MusGlyphs updated to 2.1; text version added

News

MusGlyphs has been updated to version 2.1. MusGlyphs is the font by Dan Kreider that makes it easier to type a wide variety of musical symbols directly into a word processor, combined with text fonts, without needing to adjust baselines or point sizes.

Among the notable improvements in this version is the addition of MusGlyphs Text, a version of MusGlyphs with regular and bold variants that allows the user to type ordinary text and musical symbols without needing to switch between two different fonts.

MusGlyphs Text

To accomplish this, you write text normally, and use the @ symbol to trigger the same musical symbols you’d find in MusGlyphs.

Examples of text entered in MusGlyphs Text: On the left, the source text; on the right, how it’s rendered in MusGlyphs Text

MusGlyphs Text and MusGlyphs are derived from Academico and Bravura. Academico is the open-source stand-in font for Century Schoolbook, originally created by Daniel Spreadbury at Steinberg. Academico and Bravura are respectively the default text and music fonts Dorico as well as in many of the Scoring Express templates for Sibelius (Bravura as Norfolk), so MusGlyphs works nicely in music notation software as well as any word processor or design software.

Generally speaking, if you find yourself typing long strings of text with the occasional music symbol thrown in, MusGlyphs Text will be a more satisfying experience compared to the standard MusGlyphs font, since you won’t need to repeatedly toggle between two different fonts in a single line of text.

On the other hand, if you use MusGlyphs mostly (or entirely) to display music symbols apart from regular text, the standard version of MusGlyphs will be easier, since the @ trigger will not be needed.


Try it! In the box below, type @e.s rhythm in @c/ in [email protected]

↑↑ (Chrome / Microsoft Edge browsers: Certain ligatures won’t display correctly immediately in these browsers. Please click OT and then toggle Standard Ligatures off and on after typing the characters to view the correct ligatures.)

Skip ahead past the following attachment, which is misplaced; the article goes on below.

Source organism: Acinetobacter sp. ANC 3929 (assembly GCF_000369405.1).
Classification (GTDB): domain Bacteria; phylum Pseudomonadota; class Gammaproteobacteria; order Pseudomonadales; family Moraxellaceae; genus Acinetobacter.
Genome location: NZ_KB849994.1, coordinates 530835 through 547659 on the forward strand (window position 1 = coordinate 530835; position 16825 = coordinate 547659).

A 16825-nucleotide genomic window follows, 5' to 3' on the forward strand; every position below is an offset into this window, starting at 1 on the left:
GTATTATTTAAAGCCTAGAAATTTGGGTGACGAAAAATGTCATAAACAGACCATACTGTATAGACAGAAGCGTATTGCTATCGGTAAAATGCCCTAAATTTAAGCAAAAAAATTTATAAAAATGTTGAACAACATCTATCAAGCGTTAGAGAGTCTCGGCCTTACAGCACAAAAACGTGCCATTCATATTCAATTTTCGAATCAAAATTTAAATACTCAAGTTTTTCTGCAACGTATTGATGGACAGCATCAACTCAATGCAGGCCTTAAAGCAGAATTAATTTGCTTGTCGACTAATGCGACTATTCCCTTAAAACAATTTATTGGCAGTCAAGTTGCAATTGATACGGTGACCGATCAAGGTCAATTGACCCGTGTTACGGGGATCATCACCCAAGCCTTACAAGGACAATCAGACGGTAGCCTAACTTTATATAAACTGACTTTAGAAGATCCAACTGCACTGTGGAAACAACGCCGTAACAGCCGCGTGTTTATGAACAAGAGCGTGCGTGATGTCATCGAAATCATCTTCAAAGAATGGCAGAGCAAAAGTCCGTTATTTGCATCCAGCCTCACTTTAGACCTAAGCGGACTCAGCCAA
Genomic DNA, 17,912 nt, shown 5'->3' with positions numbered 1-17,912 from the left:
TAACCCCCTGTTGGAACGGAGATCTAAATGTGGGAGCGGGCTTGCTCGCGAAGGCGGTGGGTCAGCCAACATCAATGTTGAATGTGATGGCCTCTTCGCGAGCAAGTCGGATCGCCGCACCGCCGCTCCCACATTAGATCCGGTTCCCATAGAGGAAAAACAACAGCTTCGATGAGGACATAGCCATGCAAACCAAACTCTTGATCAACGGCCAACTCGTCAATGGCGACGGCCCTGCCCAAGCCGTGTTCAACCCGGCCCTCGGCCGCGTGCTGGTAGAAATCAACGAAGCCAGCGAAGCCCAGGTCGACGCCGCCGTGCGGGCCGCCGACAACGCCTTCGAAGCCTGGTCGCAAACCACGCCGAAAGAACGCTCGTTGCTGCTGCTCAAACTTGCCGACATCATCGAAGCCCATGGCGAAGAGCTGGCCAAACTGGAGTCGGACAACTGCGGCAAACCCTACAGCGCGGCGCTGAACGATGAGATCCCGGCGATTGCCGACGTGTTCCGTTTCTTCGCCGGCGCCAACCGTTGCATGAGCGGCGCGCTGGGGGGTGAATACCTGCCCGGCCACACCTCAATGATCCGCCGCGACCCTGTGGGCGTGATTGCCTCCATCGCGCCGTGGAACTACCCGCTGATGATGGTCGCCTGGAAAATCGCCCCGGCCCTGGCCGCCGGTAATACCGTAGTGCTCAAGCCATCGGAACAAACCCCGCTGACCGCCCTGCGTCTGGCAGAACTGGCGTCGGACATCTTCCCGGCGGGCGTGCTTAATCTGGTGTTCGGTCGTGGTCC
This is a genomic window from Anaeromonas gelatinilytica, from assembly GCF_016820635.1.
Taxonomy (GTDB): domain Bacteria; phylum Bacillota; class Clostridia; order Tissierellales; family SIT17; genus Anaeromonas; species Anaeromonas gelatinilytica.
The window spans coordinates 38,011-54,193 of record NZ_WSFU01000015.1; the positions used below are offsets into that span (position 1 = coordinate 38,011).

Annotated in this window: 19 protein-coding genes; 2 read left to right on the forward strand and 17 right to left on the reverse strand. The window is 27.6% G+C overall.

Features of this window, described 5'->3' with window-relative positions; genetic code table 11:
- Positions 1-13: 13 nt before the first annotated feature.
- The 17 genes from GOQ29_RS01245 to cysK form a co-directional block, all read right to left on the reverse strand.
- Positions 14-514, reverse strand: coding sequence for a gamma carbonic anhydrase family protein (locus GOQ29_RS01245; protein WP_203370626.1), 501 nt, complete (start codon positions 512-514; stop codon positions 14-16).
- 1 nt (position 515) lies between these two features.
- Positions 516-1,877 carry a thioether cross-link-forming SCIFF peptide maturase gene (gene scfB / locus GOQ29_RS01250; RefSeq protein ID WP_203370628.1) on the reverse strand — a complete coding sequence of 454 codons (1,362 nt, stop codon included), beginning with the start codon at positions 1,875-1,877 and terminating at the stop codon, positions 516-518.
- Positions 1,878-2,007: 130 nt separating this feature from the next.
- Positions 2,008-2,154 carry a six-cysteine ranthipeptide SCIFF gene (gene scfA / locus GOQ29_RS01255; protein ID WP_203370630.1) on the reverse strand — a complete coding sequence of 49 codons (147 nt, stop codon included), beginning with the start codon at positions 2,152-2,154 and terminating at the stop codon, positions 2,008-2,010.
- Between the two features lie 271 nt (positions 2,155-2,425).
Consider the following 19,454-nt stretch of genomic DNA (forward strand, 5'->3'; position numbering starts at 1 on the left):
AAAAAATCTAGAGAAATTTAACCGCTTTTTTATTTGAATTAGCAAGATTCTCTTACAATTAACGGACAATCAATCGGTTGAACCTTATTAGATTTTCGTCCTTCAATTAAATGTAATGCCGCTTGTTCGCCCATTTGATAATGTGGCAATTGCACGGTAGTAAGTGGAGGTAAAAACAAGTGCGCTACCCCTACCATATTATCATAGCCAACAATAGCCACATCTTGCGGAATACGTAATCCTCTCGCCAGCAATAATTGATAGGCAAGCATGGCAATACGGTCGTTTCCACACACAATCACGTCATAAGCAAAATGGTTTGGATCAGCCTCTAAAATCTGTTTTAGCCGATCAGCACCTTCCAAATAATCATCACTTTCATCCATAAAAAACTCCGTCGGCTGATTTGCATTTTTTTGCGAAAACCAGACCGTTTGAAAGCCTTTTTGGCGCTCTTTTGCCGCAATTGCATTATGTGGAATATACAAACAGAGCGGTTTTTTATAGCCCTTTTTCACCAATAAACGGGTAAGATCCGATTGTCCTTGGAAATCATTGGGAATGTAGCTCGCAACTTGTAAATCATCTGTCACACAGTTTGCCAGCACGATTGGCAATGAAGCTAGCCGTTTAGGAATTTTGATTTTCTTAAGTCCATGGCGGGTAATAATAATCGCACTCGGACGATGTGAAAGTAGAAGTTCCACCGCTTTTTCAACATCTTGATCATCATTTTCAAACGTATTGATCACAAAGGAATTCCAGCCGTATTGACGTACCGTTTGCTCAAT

MusGlyphs 2.1 improvements

The addition of the MusGlyphs Text version isn’t the only noteworthy item in this update. MusGlyphs has added lots of new features.

Among them are the addition of enclosures (rehearsal marks), making it easy to enter numbers from 1 through 100 and capital letters from A-Z, in both circle and square enclosures.

Circles are added by typing parentheses such as (1) or (A) and squares are added with square brackets such as [1] or [A].

What’s more, the user can type b after the enclosure to make it white text on black background.

String indicators from 1-9 are now supported with the letter O suffix after a number.

Other goodies round out this update:

  • time signatures 1/18/1
  • straight flags for 8th, 16th, 32nd, 64th notes (with underscore): e_, s_, 32nd_, 64th_
  • beamed eess, ssee, and ssess
  • beamed ee.s, e.sss, sse.s, and essss
  • tenor for tenor clef
  • perc for percussion clef
  • @| for large single barline (useful for staff-less notation)

All of the above additions are reflected in MusGlyphs Text, as well. It should be noted that certain musical symbols in MusGlyphs Text do not require the use of @ and may be entered identically to the way they are entered in MusGlyphs. These are:

  • Chord symbol suffixes (the ; [semicolon] trigger applies)
  • Small and tall parentheses
  • Multirests
  • Barline, double barline, start and end repeats, tall barline
  • Enclosures (rehearsal marks) and string indicators
  • Scale degrees (the ^ [caret] trigger applies)

Further, in MusGlyphs Text, to show the @, ; [semicolon], and ^ [caret] in normal text format, use the @ trigger in front of these characters.

Finally, In MusGlyphs Text, the [space] returns a space of standard width. To get the half-width space as used in MusGlyphs, use the @ trigger in front of the space.

Full documentation is included with MusGlyphs.

Get the update

MusGlyphs is available at Notation Central. It was created and is made available under the SIL Open Font License, and as such it is available at no charge; however, a suggested contribution of $10 or whatever you care to contribute towards this project is greatly appreciated.

If you have already registered and downloaded a previous version of MusGlyphs, you will already have received an update notification via email. You can obtain your downloads and updates by logging into your account at Notation Central, or by going to the Retrieve Files page and entering your e-mail address to obtain the download link.

Dan Kreider on the Scoring Notes podcast

On the Scoring Notes podcast, Philip Rothman and David MacDonald talk with Dan about his role as the founder of Hymnworks, a service that has produced tens of thousands of copies of custom hymnals. Not only is Dan an expert engraver, he’s also one of the top music notation software specialists, having worked extensively in Finale and Dorico.

Scoring Notes
Scoring Notes
Dan Kreider on hymnal engraving
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